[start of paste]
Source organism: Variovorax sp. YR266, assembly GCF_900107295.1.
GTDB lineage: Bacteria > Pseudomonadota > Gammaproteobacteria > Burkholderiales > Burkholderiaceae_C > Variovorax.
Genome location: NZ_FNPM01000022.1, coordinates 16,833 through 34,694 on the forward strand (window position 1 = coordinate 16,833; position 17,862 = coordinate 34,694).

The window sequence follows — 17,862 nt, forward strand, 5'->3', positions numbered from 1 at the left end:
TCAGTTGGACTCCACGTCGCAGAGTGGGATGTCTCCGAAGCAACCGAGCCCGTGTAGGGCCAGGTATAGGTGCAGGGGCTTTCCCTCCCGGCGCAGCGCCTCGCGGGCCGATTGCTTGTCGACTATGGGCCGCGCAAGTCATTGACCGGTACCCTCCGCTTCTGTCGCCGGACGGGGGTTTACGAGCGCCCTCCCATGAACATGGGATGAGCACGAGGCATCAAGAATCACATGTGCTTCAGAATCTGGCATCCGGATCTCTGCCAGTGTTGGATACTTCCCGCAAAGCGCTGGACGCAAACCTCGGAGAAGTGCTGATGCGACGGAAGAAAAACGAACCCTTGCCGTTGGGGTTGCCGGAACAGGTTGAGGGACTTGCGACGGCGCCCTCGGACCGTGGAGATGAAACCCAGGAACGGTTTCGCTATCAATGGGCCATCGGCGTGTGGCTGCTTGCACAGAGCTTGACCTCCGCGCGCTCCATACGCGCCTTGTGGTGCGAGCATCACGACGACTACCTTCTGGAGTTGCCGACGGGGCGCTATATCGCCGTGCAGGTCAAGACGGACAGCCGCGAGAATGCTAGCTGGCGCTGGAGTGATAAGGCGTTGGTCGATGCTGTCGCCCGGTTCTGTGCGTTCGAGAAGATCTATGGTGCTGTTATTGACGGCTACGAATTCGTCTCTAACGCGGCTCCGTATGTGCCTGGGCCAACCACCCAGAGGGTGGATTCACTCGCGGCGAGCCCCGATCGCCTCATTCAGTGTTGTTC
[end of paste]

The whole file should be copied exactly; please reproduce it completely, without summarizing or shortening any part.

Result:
Source organism: Variovorax sp. YR266, assembly GCF_900107295.1.
GTDB lineage: Bacteria > Pseudomonadota > Gammaproteobacteria > Burkholderiales > Burkholderiaceae_C > Variovorax.
Genome location: NZ_FNPM01000022.1, coordinates 16,833 through 34,694 on the forward strand (window position 1 = coordinate 16,833; position 17,862 = coordinate 34,694).

The window sequence follows — 17,862 nt, forward strand, 5'->3', positions numbered from 1 at the left end:
TCAGTTGGACTCCACGTCGCAGAGTGGGATGTCTCCGAAGCAACCGAGCCCGTGTAGGGCCAGGTATAGGTGCAGGGGCTTTCCCTCCCGGCGCAGCGCCTCGCGGGCCGATTGCTTGTCGACTATGGGCCGCGCAAGTCATTGACCGGTACCCTCCGCTTCTGTCGCCGGACGGGGGTTTACGAGCGCCCTCCCATGAACATGGGATGAGCACGAGGCATCAAGAATCACATGTGCTTCAGAATCTGGCATCCGGATCTCTGCCAGTGTTGGATACTTCCCGCAAAGCGCTGGACGCAAACCTCGGAGAAGTGCTGATGCGACGGAAGAAAAACGAACCCTTGCCGTTGGGGTTGCCGGAACAGGTTGAGGGACTTGCGACGGCGCCCTCGGACCGTGGAGATGAAACCCAGGAACGGTTTCGCTATCAATGGGCCATCGGCGTGTGGCTGCTTGCACAGAGCTTGACCTCCGCGCGCTCCATACGCGCCTTGTGGTGCGAGCATCACGACGACTACCTTCTGGAGTTGCCGACGGGGCGCTATATCGCCGTGCAGGTCAAGACGGACAGCCGCGAGAATGCTAGCTGGCGCTGGAGTGATAAGGCGTTGGTCGATGCTGTCGCCCGGTTCTGTGCGTTCGAGAAGATCTATGGTGCTGTTATTGACGGCTACGAATTCGTCTCTAACGCGGCTCCGTATGTGCCTGGGCCAACCACCCAGAGGGTGGATTCACTCGCGGCGAGCCCCGATCGCCTCATTCAGTGTTGTTC